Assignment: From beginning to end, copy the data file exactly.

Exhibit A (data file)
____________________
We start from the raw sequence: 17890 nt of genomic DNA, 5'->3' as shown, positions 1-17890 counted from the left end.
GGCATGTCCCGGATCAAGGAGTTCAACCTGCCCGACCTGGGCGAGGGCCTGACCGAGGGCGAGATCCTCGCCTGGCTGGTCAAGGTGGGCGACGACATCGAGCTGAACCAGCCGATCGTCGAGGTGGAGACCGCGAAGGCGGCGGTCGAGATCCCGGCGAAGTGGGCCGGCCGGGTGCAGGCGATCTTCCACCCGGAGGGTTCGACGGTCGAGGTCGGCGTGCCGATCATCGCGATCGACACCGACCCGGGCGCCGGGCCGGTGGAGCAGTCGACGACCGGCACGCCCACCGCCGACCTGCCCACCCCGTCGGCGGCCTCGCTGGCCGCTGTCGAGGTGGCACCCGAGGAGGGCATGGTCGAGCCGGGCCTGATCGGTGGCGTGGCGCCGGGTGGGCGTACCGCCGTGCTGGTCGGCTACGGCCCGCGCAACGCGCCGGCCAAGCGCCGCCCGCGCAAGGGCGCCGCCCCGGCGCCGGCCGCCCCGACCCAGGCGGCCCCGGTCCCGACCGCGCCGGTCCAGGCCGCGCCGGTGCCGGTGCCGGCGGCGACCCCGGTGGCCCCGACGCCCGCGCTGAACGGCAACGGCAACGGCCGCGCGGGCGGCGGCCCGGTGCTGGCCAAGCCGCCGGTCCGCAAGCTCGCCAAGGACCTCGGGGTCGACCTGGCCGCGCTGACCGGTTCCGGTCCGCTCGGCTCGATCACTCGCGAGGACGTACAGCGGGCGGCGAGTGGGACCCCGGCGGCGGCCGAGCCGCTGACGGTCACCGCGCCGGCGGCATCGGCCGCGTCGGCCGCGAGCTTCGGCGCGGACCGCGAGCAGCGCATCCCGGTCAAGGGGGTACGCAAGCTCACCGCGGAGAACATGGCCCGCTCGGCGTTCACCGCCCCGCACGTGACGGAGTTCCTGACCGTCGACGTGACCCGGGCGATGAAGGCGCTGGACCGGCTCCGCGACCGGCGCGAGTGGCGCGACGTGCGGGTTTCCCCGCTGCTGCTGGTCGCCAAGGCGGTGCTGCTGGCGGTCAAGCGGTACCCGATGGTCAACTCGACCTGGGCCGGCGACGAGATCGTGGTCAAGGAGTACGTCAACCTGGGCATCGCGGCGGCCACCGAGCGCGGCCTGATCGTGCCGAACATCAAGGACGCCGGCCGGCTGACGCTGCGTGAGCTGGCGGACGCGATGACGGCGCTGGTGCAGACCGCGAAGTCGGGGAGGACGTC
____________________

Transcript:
We start from the raw sequence: 17890 nt of genomic DNA, 5'->3' as shown, positions 1-17890 counted from the left end.
GGCATGTCCCGGATCAAGGAGTTCAACCTGCCCGACCTGGGCGAGGGCCTGACCGAGGGCGAGATCCTCGCCTGGCTGGTCAAGGTGGGCGACGACATCGAGCTGAACCAGCCGATCGTCGAGGTGGAGACCGCGAAGGCGGCGGTCGAGATCCCGGCGAAGTGGGCCGGCCGGGTGCAGGCGATCTTCCACCCGGAGGGTTCGACGGTCGAGGTCGGCGTGCCGATCATCGCGATCGACACCGACCCGGGCGCCGGGCCGGTGGAGCAGTCGACGACCGGCACGCCCACCGCCGACCTGCCCACCCCGTCGGCGGCCTCGCTGGCCGCTGTCGAGGTGGCACCCGAGGAGGGCATGGTCGAGCCGGGCCTGATCGGTGGCGTGGCGCCGGGTGGGCGTACCGCCGTGCTGGTCGGCTACGGCCCGCGCAACGCGCCGGCCAAGCGCCGCCCGCGCAAGGGCGCCGCCCCGGCGCCGGCCGCCCCGACCCAGGCGGCCCCGGTCCCGACCGCGCCGGTCCAGGCCGCGCCGGTGCCGGTGCCGGCGGCGACCCCGGTGGCCCCGACGCCCGCGCTGAACGGCAACGGCAACGGCCGCGCGGGCGGCGGCCCGGTGCTGGCCAAGCCGCCGGTCCGCAAGCTCGCCAAGGACCTCGGGGTCGACCTGGCCGCGCTGACCGGTTCCGGTCCGCTCGGCTCGATCACTCGCGAGGACGTACAGCGGGCGGCGAGTGGGACCCCGGCGGCGGCCGAGCCGCTGACGGTCACCGCGCCGGCGGCATCGGCCGCGTCGGCCGCGAGCTTCGGCGCGGACCGCGAGCAGCGCATCCCGGTCAAGGGGGTACGCAAGCTCACCGCGGAGAACATGGCCCGCTCGGCGTTCACCGCCCCGCACGTGACGGAGTTCCTGACCGTCGACGTGACCCGGGCGATGAAGGCGCTGGACCGGCTCCGCGACCGGCGCGAGTGGCGCGACGTGCGGGTTTCCCCGCTGCTGCTGGTCGCCAAGGCGGTGCTGCTGGCGGTCAAGCGGTACCCGATGGTCAACTCGACCTGGGCCGGCGACGAGATCGTGGTCAAGGAGTACGTCAACCTGGGCATCGCGGCGGCCACCGAGCGCGGCCTGATCGTGCCGAACATCAAGGACGCCGGCCGGCTGACGCTGCGTGAGCTGGCGGACGCGATGACGGCGCTGGTGCAGACCGCGAAGTCGGGGAGGACGTC